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Tuesday, August 20, 2013

Buford Holly a Thing of the Past In Las Vegas?


Q. We have two holly trees in our front yard that are at least 40 years old.  Last summer one of the trees began to get curled leaves and this year the entire tree looks like it is dying. The trees are on the north side of our house and get sun in the morning and afternoon. We were told locally that the trees are probably dying from old age but they didn’t know the name of the tree. We had our entire front yard replaced with desert landscaping this spring but that should not have caused the problem because one of the trees began getting curled leaves last year.
Plant problem sent in by Reader
 

A. Years ago Chinese holly (Ilex cornuta) was commonly planted as a foundation plant in southern Nevada. They performed best planted on the north or east sides of a home, somewhat protected from the hot sun.

            The most commonly planted Ilex was ‘Bufordii’ or Buford Holly. You can google this name in google images and see if it matches your plant. With the onset of desert plants and desert landscaping it has pretty well been forgotten along with some other really cool plants. All the nurseries in Las Vegas carried it forty years ago and many up to about 20 years ago.
Burford Holly Foliage
Buford Holly foliage
 http://hort.ifas.ufl.edu/treesandpowerlines/ilex_cornuta_burfordii_foliage.shtml
 

            Buford holly is fairly long-lived but I have to agree a bit that as  they age, without proper care, they will begin to decline.
Buford Holly berries (poisonous) from University of Florida website
http://hort.ifas.ufl.edu/treesandpowerlines/ilex_cornuta_burfordii_berries.shtml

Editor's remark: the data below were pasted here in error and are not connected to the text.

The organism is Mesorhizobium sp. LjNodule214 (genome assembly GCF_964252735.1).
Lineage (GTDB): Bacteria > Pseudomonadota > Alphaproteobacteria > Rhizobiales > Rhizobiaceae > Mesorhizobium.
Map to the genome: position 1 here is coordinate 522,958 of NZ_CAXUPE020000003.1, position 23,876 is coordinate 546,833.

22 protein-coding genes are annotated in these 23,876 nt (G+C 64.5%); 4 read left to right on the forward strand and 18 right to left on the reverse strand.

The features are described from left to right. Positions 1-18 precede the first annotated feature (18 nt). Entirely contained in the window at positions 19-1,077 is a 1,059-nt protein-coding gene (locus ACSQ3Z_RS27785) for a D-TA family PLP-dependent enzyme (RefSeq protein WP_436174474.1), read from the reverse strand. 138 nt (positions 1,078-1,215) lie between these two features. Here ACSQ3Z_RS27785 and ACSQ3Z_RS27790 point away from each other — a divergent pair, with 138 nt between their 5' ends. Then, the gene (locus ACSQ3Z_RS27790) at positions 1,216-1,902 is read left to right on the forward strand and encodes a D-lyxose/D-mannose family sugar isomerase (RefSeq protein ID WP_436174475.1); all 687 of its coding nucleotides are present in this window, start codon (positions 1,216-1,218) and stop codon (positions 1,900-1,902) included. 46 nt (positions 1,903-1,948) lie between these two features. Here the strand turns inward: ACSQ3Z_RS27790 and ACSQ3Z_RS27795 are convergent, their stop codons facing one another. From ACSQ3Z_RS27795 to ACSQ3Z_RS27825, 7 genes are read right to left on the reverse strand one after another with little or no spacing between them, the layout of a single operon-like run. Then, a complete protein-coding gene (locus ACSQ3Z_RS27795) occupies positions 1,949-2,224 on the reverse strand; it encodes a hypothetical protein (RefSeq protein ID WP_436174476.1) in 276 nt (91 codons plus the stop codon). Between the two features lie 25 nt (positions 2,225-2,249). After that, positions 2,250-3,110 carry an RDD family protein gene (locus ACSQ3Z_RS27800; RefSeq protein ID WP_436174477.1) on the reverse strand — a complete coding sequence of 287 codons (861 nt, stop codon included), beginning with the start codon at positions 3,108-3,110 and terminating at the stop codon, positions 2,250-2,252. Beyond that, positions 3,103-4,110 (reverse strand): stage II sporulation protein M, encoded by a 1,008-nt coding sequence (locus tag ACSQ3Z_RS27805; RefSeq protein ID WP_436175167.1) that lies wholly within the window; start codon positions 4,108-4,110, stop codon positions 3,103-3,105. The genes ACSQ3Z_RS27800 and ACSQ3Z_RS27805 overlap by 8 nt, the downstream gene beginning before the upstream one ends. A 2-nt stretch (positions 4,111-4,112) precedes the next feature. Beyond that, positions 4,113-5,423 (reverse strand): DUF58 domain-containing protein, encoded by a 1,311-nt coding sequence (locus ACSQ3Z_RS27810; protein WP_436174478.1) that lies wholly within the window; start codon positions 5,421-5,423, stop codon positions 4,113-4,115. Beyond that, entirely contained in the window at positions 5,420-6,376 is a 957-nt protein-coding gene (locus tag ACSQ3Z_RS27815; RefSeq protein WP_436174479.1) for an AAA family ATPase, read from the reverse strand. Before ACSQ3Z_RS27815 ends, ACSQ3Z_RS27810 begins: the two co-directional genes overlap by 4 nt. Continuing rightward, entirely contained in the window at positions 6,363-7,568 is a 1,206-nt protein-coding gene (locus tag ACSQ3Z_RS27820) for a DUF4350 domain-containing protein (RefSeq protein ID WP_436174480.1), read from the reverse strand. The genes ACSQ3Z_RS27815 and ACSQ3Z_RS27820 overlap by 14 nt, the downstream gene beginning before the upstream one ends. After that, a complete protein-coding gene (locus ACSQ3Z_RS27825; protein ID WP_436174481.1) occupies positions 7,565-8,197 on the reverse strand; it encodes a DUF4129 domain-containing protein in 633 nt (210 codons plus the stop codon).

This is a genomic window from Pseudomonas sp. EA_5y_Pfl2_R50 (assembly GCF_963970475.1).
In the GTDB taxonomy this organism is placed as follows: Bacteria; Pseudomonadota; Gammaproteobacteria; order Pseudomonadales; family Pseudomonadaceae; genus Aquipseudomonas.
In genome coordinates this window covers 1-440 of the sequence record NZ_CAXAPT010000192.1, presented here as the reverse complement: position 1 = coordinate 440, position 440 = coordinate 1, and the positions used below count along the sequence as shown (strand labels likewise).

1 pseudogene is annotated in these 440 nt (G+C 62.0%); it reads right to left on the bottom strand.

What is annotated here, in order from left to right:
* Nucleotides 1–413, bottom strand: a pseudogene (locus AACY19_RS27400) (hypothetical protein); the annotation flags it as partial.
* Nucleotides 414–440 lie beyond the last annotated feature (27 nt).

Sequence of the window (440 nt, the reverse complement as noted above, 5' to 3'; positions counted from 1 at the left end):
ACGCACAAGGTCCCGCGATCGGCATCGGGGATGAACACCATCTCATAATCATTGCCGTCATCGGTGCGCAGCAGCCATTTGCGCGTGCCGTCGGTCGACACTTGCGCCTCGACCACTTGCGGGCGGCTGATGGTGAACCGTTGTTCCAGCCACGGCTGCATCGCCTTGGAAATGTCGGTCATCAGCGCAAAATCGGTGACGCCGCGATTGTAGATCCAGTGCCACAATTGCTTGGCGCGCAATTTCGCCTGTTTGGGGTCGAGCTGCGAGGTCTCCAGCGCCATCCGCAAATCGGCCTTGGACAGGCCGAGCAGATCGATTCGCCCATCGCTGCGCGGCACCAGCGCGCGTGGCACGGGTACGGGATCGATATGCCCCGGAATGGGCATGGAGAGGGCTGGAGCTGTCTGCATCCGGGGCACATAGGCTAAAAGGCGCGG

I am not sure what the problem is but since one or two limbs are dying back you will most likely see the cause by following those dead limbs back inside the plant until the dying stops. The problem should be at that spot or very close to it.

            A real guess is that it might be a wood boring insect that is common to all plants here. I rather doubt that it is a disease but it is most likely mechanical or physical damage by insects tunneling or accidental damage by a human being.

            Buford holly is a beautiful plant if it is well cared for. It will get to about six feet, taller in very protected areas. It can be grown into a small tree maybe getting as tall as 20 feet. The thick glossy leaves have spines but not nearly as spiny as English holly.

            They will produce more red berries in winter if you have a female plant and there is a male nearby. Sometimes they appear to produce these red berries with no apparent mate nearby. All hollies grow best in rich, slightly acidic soils. They would do nicely grouped with camellias and other sun-tender and acid loving plants.
From residence in East Texas
http://easttexasgardening.tamu.edu/homegardens/easttex1.html

            Remove this dead limb by cutting it just above the healthy part of the limb. Add another drip emitter or increase the amount of water that is applied and apply a fertilizer such as Miracid or a fertilizer for acid loving plants at least once a year in the spring. Do it now if it has not had any for awhile.

            Applying mulch to the base of the plants will help conserve moisture, add nutrients to the soil, make the soil more acidic, reduce weed problems and improve the general vigor of the plant. It would help to have it pruned carefully by someone who knows how to prune.

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